The House of Representatives approved on third and final reading House Bill (HB) No. 7735, which seeks to liberalize rice imports by replacing quantitative import restrictions with tariffs, and create an enhancement fund for the Philippine agriculture sector.
Principally authored by Committee on Agriculture and Food chairman Jose Panganiban Jr., the approved Revised Agricultural Tariffication bill aims to protect producers of agricultural products, ensure food security, and make the agricultural sector viable and globally competitive.
The measure, approved on August 14, declares that it is the policy of the state to employ anti-dumping and countervailing measures to protect local producers from unfair trade practices and non-use of quantitative import restrictions.
Likewise, to help the agricultural sector compete globally, the state shall seek to raise farm productivity levels by providing the necessary support services such as irrigation, farm-to-market roads, post-harvest equipment and facilities, credit, research and development, extension services, other market infrastructure, and market information.
The bill refers to quantitative import restrictions as non-tariff restrictions, including discretionary import licensing and import quotas, whether qualified or absolute, that are used to limit the amount of imported commodities.
Meanwhile, tariff refers to a tax levied on a commodity imported from another country. It earns revenues for the government and is regarded as an instrument to promote local industries by taxing their competitors. The benefit is accorded to the local producers through the maintenance of a domestic price at a level equal to the world price, plus tariff.
Lastly, the bill defines tariffication as the lifting of all existing restrictions such as import quotas or prohibitions imposed on agricultural products and replacing these restrictions with tariffs.
Tariffs for QRs
The bill provides that instead of quantitative restrictions (QRs), the maximum bound rate commitments of the Philippines under the World Trade Organization (WTO) shall be imposed on agricultural products whose QRs shall be repealed by the proposed Act. The President shall issue the corresponding tariffs. The schedule of the initial and final applied rates shall not exceed the country’s WTO tariff binding commitments.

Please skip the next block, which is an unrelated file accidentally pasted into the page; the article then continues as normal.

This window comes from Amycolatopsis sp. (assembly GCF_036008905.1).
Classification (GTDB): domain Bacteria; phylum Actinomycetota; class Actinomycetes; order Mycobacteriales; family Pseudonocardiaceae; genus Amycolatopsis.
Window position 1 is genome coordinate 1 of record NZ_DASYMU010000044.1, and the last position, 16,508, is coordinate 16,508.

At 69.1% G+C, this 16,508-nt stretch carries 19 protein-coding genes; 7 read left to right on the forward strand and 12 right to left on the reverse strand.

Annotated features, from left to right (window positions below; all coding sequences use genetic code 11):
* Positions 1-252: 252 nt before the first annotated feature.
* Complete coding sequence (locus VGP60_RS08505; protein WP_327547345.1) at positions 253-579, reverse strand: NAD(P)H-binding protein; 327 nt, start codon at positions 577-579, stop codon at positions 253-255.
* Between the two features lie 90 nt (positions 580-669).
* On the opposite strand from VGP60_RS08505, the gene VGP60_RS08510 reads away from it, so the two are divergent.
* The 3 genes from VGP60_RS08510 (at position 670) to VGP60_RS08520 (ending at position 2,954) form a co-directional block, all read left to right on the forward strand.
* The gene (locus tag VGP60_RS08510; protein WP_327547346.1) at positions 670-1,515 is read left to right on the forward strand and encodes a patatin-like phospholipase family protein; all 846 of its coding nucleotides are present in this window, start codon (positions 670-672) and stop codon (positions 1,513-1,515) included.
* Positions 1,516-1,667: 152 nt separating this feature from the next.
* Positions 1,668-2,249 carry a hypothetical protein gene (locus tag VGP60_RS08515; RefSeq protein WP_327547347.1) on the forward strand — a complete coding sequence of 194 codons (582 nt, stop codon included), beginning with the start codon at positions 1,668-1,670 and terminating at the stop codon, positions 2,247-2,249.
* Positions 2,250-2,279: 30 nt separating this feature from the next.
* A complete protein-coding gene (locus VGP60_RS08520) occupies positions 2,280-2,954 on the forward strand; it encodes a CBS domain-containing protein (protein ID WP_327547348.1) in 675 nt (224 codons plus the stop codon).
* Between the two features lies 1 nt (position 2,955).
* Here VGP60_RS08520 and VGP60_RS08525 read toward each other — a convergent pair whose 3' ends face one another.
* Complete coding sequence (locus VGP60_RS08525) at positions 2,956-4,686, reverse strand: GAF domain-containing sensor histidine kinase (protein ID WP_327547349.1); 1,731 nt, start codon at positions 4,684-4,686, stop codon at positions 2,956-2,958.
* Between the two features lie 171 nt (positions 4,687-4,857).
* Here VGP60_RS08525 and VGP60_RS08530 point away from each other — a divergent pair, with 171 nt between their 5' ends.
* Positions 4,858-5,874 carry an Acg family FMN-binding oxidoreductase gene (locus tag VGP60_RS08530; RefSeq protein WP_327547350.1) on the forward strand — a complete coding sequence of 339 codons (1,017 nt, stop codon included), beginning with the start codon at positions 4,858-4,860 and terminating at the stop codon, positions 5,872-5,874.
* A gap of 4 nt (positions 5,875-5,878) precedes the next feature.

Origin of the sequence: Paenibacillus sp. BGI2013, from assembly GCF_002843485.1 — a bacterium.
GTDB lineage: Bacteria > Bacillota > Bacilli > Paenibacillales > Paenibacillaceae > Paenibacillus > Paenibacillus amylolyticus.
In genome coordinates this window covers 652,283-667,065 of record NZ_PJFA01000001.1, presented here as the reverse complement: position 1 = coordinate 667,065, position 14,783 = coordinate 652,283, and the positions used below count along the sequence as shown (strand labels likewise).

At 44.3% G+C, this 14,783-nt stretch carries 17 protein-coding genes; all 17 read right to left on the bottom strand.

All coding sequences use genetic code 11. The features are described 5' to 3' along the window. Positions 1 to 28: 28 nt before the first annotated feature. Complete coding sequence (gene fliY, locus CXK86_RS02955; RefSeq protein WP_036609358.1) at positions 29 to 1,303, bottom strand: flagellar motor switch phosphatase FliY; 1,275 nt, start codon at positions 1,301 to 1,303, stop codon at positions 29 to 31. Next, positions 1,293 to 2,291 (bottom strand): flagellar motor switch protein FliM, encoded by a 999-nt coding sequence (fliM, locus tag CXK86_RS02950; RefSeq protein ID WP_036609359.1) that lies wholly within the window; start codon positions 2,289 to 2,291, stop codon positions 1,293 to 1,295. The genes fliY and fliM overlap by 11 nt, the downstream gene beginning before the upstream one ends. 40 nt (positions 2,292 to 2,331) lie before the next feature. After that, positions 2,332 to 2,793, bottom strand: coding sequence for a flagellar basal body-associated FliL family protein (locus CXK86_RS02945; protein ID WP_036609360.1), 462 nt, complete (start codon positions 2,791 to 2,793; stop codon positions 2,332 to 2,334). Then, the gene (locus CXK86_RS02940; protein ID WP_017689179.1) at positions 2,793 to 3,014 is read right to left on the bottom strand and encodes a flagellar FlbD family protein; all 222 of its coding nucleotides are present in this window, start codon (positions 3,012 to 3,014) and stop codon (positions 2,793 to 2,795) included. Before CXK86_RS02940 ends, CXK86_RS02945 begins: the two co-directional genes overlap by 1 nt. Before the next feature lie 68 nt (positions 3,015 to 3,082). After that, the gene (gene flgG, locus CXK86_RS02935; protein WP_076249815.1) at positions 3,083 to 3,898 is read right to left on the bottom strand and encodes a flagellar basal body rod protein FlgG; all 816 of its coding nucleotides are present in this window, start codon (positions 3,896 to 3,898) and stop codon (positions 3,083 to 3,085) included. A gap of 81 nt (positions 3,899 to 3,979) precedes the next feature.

In case of shortages or abnormal price increases in agricultural products whose QRs are lifted under the Act, the President may propose to Congress to revise, modify, or adjust the minimum access volume (MAV).
If Congress fails to act after 15 days of receiving the proposal, the same shall be deemed approved.
In lieu of the QR on rice, the maximum bound rate shall be as notified by the Philippines to the WTO.
Once the Act becomes effective, the MAV on rice will revert to its 2012 level at 350,000 metric tons as indicated in the country’s commitment to the WTO.
The bound rate of rice imported in the Philippines shall be 40% MFN (Most Favored Nation) rate for importation within the 350,000 metric tons MAV from non-Association of Southeast Asian Nations (ASEAN) WTO member countries; and 180% MFN quota tariff rate.
For imported rice originating from ASEAN member states, the import duty rate commitments of the Philippines in the ASEAN Trade in Goods Agreement (ATIGA) shall be applied.
Creation of NFA council
The bill also provides for the composition of the National Food Authority Council (NFAC), to be headed by the agriculture secretary as chairperson and the National Food Authority (NFA) administrator as vice chairperson. Members will be the Bangko Sentral ng Pilipinas governor; executive secretary; secretaries of the departments of finance, trade and Industry, social welfare and development, and interior and local government, as well as the secretary of the National Economic and Development Authority; National Disaster Risk Reduction and Management Council chairman; and two farmers’ representatives to be selected based on guidelines to be issued by the NFAC.
NFA shall establish the rules and regulations governing the importation of rice, and license, impose, and collect fees and charges for such importation.
The President shall be empowered to act with full delegated authority in adjusting the applied rate and regulating rice imports.
The bill also provides for the creation of the Agricultural Competitiveness Enhancement Fund (ACEF), to be used to raise productivity of farmers and fisherfolk by providing the necessary credit to them and their cooperatives and associations, and micro and small scale enterprises so they may acquire and establish production, postharvest, and processing machinery, equipment and facilities, farm inputs and improvements.
The ACEF will also be used in research and development on agricultural and fishery products by state universities and colleges, and for a comprehensive and attractive grant-in-aid program for agriculture, forestry, fisheries, and veterinary medicine education to promote the development of agriculture and fisheries.
The ACEF shall consist of all duties collected from the importation of agricultural products, except rice, under the MAV mechanism, including unused balances and collections from repayments from loan beneficiaries, including interests.
Tarrification of rice is being pushed by the Duterte administration to address rice shortage and help local farmers.